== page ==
The ongoing coronavirus 2019 (COVID-19) pandemic is caused by severe acute respiratory syndrome coronavirus 2 (SARS?CoV?2), and has led to over one million reported cases, significant morbidity and mortality, and extensive economic and societal disruption. The development of the disease has shown to lead to complications kidney failure. It is becoming clear that multiple mechanisms of kidney involvement in COVID- 19 infection are operative. Between 30 and 40% of severely infected COVID-19 patients develop Acute Kidney Injury with a high proportion requiring dialysis therapy in the Intensive care Unit. Moreover, evidence from biopsy and autopsy studies is emerging that kidney podocytes, proximal tubular epithelial cells and endothelial cells may become infected with SARS?CoV?2. Emerging data demonstrate that COVID-19 podocyte injury leads to nephrotic syndrome, proximal tubular involvement leads to acute kidney injury, and endothelial involvement leads to thrombotic microangiopathy ? thus COVID-19 kidney involvement can have protean clinical manifestations, analogous to the effects of HIV infection on the kidney. No specific treatment is currently validated for COVID-19 related kidney disease, and understanding the cell-specific molecular processes associated with COVID-19 in patients with kidney disease and diabetes can have a significant impact on public health. A better understanding of the mechanism will foster development of effective therapies beyond the supportive care in the intensive critical care unit, which is already critically important as many of these patients require dialysis-related therapy. Our group has pioneered the development of `human kidney- on-a-chip' microphysiological systems (MPS), which recapitulate critical aspects of kidney physiology, assess the mechanisms and response to injury, and test reparative mechanisms. We will deploy our existing MPS to understand the cellular and molecular mechanisms of COVID-19 mediated kidney injury, and test therapeutic strategies to prevent kidney injury and kidney failure due to SARS?CoV?2.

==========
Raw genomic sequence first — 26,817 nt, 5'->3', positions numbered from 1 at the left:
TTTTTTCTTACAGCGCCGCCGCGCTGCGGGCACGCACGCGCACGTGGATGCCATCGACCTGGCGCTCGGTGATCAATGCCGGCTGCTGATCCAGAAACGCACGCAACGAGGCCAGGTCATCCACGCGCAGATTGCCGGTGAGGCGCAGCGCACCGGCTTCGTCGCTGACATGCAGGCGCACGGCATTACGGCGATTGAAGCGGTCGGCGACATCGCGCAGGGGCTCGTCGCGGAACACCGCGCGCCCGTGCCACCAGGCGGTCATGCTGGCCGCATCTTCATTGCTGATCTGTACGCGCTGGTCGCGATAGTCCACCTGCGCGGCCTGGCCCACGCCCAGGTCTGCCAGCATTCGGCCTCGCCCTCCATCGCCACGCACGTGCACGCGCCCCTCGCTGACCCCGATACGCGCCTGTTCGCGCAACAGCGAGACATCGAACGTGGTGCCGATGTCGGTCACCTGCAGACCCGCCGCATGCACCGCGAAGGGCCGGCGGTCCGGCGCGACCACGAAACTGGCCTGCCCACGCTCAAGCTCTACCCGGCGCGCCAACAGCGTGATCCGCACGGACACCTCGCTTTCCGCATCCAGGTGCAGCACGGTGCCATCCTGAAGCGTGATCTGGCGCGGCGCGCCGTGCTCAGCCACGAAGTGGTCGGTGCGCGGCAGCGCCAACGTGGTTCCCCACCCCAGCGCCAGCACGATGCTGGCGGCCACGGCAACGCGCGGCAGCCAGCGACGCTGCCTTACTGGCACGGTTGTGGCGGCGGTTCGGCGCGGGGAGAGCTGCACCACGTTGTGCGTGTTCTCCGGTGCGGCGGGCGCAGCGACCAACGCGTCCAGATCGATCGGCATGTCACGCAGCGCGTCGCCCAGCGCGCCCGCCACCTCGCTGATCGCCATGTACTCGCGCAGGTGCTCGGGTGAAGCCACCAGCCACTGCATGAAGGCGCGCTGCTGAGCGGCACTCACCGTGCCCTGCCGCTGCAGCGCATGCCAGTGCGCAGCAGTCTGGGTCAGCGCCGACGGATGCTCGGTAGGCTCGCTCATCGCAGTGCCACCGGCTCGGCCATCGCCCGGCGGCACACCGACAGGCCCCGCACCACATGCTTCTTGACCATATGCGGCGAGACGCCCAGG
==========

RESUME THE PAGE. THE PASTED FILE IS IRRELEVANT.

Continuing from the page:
There is emerging data from the COVID-19 pandemic that kidney failure is a common complication, and a major cause of morbidity and mortality. The SARS-CoV-2 causative virus appears to directly infect kidney cells. We will study how SAS-CoV-2 infects and injures kidney cells and test treatments designed to prevent kidney failure from COVID-19.